Recently, I was at my daughter’s school and another mom came over to me, looked over her shoulder, and whispered conspiratorially, “OMG, did you hear?” Expecting to hear a juicy tidbit of PTA gossip, I leaned in and waited to hear what she had to say. She took a pregnant pause and said dramatically, “Little Suzy has lice!” and she shuddered as if she’d just announced that the principal had personally injected the entire student body with the Ebola virus. She was appalled when I shrugged my shoulders and said, “So?”
As a nurse, I am constantly amazed by what people freak out about when it comes to kids. Considering the vast array of deadly childhood illnesses, lice (also known as pediculosis), falls pretty low on my panic list. Is it a nuisance to treat? Yes. Would I love it if my kid came home with it? No. Am I going to freak the hell out if my kid has nits? Definitely no. I’ll save the freak out for when the doctor tells me my kid is in actual harm’s way.
Nothing seems to incite an all out panic amongst moms like lice does. All it takes is one mom’s Facebook status (“Uh oh! Little Julie got the dreaded lice letter!”) to send moms screaming in the streets. Parents flood the nurse’s office at school with demands for head spot checks and calls to burn the classroom to the ground. Word spreads like wildfire and normally sane parents are rendered paralyzed with the fear that the nits are coming to eradicate their entire family.
Calm the hell down, people: It’s just lice, and it’s not a big deal.
Really, it’s not. I swear.
Because I often work in the school setting, I have the opportunity to educate parents about the hard facts regarding lice (read: talk panicked parents off the ledge). I have hugged hysterical moms and promised them that their entire family need not rock the Sinead O’Connor haircut. I have assured panicked parents that they do not need to re-carpet their second floor or buy new couches. I do let them use lice as an excuse to throw out stuffed animals though. We could all use less of those in our house, right?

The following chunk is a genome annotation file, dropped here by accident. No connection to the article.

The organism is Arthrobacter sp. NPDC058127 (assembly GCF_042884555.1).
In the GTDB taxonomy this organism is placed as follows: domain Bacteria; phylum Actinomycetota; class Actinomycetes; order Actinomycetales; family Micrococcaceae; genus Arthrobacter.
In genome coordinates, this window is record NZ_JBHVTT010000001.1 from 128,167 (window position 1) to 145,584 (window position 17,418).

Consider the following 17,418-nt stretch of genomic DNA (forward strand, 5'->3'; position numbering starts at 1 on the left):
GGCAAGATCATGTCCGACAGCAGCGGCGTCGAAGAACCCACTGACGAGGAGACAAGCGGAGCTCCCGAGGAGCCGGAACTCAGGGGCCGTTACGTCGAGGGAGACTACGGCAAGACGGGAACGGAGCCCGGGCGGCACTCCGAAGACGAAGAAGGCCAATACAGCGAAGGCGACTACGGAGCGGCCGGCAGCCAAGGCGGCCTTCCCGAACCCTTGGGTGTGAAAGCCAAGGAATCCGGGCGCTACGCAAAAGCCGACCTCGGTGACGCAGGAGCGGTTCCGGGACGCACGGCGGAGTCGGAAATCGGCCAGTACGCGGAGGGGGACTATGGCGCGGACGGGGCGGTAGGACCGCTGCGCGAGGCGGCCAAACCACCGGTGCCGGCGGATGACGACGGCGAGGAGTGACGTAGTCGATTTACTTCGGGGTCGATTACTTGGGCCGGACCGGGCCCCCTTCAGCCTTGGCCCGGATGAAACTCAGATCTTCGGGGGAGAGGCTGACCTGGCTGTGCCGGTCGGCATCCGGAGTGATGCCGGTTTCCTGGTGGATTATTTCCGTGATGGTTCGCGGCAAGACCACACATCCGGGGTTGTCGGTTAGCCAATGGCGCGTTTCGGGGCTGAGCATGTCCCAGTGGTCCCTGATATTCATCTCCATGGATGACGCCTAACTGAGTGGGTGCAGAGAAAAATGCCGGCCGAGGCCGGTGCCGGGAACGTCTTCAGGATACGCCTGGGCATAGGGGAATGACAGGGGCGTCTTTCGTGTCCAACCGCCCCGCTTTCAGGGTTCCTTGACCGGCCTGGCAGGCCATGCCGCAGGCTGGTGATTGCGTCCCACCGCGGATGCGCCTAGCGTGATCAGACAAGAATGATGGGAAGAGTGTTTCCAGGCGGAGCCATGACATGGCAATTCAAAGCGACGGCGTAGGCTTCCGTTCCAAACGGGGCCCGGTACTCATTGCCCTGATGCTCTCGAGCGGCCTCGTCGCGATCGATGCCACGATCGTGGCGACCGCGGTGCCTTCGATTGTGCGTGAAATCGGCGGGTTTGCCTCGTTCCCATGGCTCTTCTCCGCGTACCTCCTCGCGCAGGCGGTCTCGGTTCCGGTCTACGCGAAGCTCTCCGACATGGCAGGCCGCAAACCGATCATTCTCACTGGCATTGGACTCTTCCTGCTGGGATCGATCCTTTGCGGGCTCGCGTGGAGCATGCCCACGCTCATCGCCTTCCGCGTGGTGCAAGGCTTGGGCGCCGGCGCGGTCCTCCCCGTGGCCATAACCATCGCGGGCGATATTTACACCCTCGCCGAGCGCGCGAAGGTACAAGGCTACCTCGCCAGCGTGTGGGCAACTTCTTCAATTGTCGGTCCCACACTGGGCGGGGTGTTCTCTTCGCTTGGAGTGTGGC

I am always shocked by the misconceptions crawling around the school yard. For example:
1. Say it with me: LICE NITS DO NOT JUMP.
The nits don’t jump, I promise. They are not mini pole-vaulters taking a flying leap from head to head. They don’t have wings, cannot fly, and it would be a feat of physics for them to make it across the table to your kid’s head. The absolute only way a nit can make it to your head is if it is placed there via a vessel (hat, brush/comb, hair accessory, etc.). So, stop saying that you are worried that your kid has lice because another kid six classrooms down has lice. You sound ridiculous when you say that to the school nurse, just sayin’.
2. Lice cannot live without a human.
Nits don’t live in the grass, on animals, or on inanimate objects. They don’t materialize from the sky or spontaneously explode from hives. They survive on human blood only (OK, that’s a little gross, I’ll give you that). No human host means no feast for the nits — plain and simple. They won’t last long without a blood source so you can stop panicking that they’ve taken refuge in your kid’s stuffed animal collection or that one will crawl into your ear from your pillow. It’s pretty unlikely.
3. Lice is an equal opportunity offender.
This is the misconception that drives me batshit crazy. Anyone can get lice — anyone. Lice bugs do not seek out lower income families nor do they have the ability to determine skin color. Nothing frosts me more than when I hear a parent allude to a case of lice being caused by a “dirty” kid or a “poor family.” Lice are found in all socioeconomic areas, and no amount of money can buy you protection from nits. And also, lice are bipartisan too, though I wouldn’t mind if a few nits got into Donald Trump’s coif but I digress.
4. Mayonnaise doesn’t work so just stop it.
Without going into a lengthy technical discussion, suffice it to say that mayo and other condiments can stay on your sandwiches. Slathering your kid’s hair with mayo will only serve to make him smell like a ham sandwich, and though it will leave him with silky smooth, deeply conditioned hair, the nits will still be there. Do us all a favor and use the medicine your doctor prescribes and stop it with the condiments. Seriously. Just knock it off.
5. Schools don’t exclude for lice because it’s not contagious.
Most school districts do not exclude a child for having head lice. Parents are often stunned to hear that their special snowflake has to attend school with a child who has a case of head lice. Let’s review: Since nits don’t jump, aren’t contagious and do not impair cognitive function, there’s no need to sideline a kid. Parents should worry more about getting their kids flu shots and immunizations than a silly little case of head lice.
With the number of diseases that could actually kill or harm our kids, lice should be the least of our worries. Don’t panic if you get the dreaded Lice Letter: I’m sure you have a nurse friend like me who will talk you off the ledge — or at least pour you a glass of wine while you comb for nits.
This article was originally published on